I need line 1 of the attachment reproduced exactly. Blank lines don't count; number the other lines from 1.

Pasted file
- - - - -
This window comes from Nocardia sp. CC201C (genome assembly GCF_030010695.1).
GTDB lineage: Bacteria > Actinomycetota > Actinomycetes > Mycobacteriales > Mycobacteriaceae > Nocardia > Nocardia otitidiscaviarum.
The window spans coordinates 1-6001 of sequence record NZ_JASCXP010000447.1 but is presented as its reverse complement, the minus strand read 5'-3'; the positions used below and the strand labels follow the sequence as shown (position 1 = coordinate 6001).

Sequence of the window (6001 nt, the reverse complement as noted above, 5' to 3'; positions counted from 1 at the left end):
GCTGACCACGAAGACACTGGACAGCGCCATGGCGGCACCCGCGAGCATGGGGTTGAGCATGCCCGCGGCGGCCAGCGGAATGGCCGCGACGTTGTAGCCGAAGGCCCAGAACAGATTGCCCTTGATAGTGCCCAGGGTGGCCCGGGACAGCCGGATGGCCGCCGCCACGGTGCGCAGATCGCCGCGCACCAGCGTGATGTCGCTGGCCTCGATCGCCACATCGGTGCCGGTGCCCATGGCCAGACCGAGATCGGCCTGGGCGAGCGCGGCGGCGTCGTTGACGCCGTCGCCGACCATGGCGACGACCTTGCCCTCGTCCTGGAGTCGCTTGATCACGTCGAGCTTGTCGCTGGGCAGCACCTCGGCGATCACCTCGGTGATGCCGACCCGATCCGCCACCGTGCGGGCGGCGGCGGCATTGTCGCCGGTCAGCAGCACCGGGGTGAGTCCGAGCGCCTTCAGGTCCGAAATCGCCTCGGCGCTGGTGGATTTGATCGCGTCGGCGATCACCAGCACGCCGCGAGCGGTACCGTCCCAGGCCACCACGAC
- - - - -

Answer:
This window comes from Nocardia sp. CC201C (genome assembly GCF_030010695.1).